Government, energy & environment

Global warming – we didn’t do it

Sceptics about global warming continue to speak up and Professor Ian Plimer, an Australian geologist, is one of them. He claims that it is impossible for human activity to create global warming, because this contradicts validated knowledge of solar physics, astronomy, archaeology and geology. As a geologist, he recognises that the climate has changed over the last 4,567 million years, but he does not accept that the past 150 years means much at all.

For example, polar ice has been on earth for less than 20% of geological time, extinctions are normal, climate change is cyclical and random, and CO2 in the atmosphere is only 0.001% of total CO2 held in oceans, rocks, air and soils. The professor also claims we are in a period of global cooling, which began in 1998 and already the past two years have erased nearly 20 years of rising temperatures. More radical still, he claims that people are “too wealthy” and, for this reason, they have the luxury of eco-guilt. The author claims that the global meltdown has rightly caused people to question much of the green legislation because now they don’t feel quite so able to afford it.

His book, Heaven and Earth, is selling well, in spite of, or perhaps because of, its firm rejection by most publishers. Meanwhile, governments continue to spend up big on cap-and-trade legislation and so-called green policies. It will be interesting to see whether climate change sceptics ever manage to tip the balance away from such anthropocentrism when the global warming crisis so readily suggests more taxation, regulation and protectionism from those who can profit from it.
Ref: The Spectator, 11 July 2009, Meet the man who has exposed the great climate change con trick. James Delingpole.
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Search words: global warming, anthropogenic, cyclical, random, global cooling, environmentalism, Australia, government policy.
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Space mirrors and other life preservatives

If human beings are responsible for climate change, then they are using their ingenuity to come up with ways to alter the earth’s systems to combat it. The term is “geo-engineering”, and it is much more high-tech than giving up plastic bags. It includes such mechanical innovations as space mirrors (which deflect the sun’s rays), seeding the oceans with iron (to encourage the growth of phytoplankton that absorbs CO2) and shooting sulphur into the atmosphere (to dim the earth by reflecting sunlight).

Other ideas use the ocean to create clouds – scooping up seawater and spraying it and pumping nutrient rich water from the bottom of the ocean – that block sunlight. Each of them is incredibly expensive, particularly the space mirror, and some scientists say that it is already too late to put any of these practices into place. They also warn that they are no substitute for making much-needed changes to human behaviour. It sounds to me very dangerous to be interfering with the eco-system even more, given that, like the human brain, nobody really understands it as well as they think. More playing God or a genuine effort?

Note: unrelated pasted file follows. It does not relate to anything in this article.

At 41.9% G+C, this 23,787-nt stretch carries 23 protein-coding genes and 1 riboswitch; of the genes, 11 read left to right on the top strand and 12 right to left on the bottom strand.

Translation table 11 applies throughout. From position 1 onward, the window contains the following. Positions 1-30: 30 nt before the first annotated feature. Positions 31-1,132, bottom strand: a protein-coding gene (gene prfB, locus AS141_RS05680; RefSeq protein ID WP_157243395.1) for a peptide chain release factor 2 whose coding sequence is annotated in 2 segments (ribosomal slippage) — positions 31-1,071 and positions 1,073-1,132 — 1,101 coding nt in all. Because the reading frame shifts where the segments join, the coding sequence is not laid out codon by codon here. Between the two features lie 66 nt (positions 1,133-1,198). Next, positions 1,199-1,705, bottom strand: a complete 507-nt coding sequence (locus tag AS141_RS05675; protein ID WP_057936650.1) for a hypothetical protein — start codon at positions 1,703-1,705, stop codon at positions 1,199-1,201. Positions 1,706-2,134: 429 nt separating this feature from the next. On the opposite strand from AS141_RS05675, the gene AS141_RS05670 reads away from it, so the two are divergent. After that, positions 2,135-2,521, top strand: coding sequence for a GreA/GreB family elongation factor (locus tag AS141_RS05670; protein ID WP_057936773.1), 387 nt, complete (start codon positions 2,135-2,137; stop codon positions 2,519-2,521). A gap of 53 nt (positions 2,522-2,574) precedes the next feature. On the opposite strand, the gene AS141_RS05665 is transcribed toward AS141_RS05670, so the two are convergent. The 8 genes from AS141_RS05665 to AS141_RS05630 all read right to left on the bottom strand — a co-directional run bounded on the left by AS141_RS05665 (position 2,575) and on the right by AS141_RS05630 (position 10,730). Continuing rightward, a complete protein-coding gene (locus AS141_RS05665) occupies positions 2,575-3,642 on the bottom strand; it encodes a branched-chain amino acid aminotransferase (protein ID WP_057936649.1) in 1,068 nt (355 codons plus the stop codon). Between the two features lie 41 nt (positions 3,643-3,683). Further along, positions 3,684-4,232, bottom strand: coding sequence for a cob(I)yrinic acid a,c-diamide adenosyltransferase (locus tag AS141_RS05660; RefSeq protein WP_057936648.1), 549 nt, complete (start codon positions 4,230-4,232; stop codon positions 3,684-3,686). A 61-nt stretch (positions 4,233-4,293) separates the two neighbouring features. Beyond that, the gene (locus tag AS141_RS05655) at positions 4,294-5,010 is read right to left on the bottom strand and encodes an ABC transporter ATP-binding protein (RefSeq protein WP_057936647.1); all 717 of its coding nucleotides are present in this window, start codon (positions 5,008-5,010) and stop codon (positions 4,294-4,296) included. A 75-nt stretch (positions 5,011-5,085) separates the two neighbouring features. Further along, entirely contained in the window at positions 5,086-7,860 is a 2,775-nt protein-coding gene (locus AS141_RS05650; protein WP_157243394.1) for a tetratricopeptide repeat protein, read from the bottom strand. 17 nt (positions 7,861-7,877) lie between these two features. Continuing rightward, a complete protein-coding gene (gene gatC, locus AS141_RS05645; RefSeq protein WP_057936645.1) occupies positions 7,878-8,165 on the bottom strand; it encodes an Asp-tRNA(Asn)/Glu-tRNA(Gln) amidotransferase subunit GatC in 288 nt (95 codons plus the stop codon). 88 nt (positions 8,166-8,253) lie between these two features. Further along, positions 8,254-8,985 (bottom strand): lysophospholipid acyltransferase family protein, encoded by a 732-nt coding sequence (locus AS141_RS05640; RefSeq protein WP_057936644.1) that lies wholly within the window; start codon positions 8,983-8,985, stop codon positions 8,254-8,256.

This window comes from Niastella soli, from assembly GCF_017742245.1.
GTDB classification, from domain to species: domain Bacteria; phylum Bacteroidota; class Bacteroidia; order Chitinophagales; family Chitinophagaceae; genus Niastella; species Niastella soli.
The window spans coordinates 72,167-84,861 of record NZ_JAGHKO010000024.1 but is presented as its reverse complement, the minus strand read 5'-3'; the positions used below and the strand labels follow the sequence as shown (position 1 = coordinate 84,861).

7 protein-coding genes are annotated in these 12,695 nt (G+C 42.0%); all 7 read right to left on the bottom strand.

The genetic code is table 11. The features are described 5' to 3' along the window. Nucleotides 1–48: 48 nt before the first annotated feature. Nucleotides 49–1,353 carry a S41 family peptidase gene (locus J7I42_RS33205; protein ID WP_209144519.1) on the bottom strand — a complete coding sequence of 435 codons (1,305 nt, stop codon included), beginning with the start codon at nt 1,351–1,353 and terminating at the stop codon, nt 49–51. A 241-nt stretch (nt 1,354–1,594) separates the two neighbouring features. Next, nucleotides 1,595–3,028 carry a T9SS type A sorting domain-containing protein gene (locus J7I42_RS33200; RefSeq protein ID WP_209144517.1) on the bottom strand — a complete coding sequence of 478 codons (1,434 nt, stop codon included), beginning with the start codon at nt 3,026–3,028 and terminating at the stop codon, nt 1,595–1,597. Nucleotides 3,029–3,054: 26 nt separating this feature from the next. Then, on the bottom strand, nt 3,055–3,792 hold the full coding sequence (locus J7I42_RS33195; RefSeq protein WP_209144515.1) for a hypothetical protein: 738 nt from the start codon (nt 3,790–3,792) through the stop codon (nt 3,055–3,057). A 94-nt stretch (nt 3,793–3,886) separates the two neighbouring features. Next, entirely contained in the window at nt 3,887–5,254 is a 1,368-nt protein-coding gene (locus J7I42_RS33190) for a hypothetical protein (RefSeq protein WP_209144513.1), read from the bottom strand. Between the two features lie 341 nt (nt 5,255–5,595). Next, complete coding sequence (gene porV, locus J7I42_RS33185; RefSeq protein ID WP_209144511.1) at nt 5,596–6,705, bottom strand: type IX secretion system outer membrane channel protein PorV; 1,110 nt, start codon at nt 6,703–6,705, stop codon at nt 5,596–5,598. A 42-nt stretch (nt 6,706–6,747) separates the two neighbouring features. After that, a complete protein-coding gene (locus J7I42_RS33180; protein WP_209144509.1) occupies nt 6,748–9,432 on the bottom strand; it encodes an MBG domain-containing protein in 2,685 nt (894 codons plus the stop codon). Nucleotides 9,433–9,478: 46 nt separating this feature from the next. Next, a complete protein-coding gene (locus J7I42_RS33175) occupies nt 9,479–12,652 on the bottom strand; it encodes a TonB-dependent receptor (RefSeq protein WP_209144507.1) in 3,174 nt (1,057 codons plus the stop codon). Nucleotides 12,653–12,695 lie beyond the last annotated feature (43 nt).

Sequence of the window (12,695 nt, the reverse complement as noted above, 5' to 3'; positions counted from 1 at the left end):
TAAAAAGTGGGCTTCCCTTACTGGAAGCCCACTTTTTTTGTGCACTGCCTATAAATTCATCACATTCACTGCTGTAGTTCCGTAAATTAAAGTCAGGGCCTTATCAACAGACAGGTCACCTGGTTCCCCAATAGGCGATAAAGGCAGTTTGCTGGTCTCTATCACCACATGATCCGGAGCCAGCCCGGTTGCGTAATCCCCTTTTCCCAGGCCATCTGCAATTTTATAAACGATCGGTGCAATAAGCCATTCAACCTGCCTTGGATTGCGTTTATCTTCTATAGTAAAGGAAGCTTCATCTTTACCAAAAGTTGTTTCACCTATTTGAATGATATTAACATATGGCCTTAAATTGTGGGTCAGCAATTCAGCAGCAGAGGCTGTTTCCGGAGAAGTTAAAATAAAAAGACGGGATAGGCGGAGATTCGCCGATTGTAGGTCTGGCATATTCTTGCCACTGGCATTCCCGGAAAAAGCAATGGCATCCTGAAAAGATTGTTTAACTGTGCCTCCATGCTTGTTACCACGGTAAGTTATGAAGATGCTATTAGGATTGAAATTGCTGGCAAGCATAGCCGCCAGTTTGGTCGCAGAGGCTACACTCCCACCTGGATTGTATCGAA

Ref: Financial Times (UK), 9/10 May 2009, How changing the planet might help preserve it. Fiona Harvey.
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Search words: geo-engineering, space mirror, iron filings, ocean, sulphur, stratosphere, clouds, pipes, dimethyl sulphide.
Trend tags: geo-engineering, climate change, environment

Electricity shortages

Britain is running out of charge – electricity to be precise. Just over 45% of its power comes from plants fuelled by gas from the North Sea, 35% from coal sources, less than 15% from nuclear, and the rest from other sources. After 1999, supply of North Sea gas peaked and since then, the flow has dropped by half; in 2015, it will have fallen by two thirds. What does this mean for a country whose electricity demand grows more urgent?

By 2015, four of the UK’s ten nuclear stations will have shut down and coal is becoming fundamentally unpopular. Even if the country were to use more renewable energy sources, these would not offer the predictable flows available from traditional sources. The alternative is to import gas from Russia, a politically risky business because relations with that country are at a new low. Meanwhile, there seems to be no official energy policy, with politicians becoming distracted by emotional issues like nuclear power and wind farms. Britain will probably have to depend on gas for up to 75% of its electricity in the next decade and gas prices can fluctuate strongly. The Economist suggests there are two options for the future: gas storage and carbon taxing, neither of which is going to please the greenies. Meanwhile, Britain is in danger of suffering 1970s-style power cuts and there are not too many people who like sitting in the dark.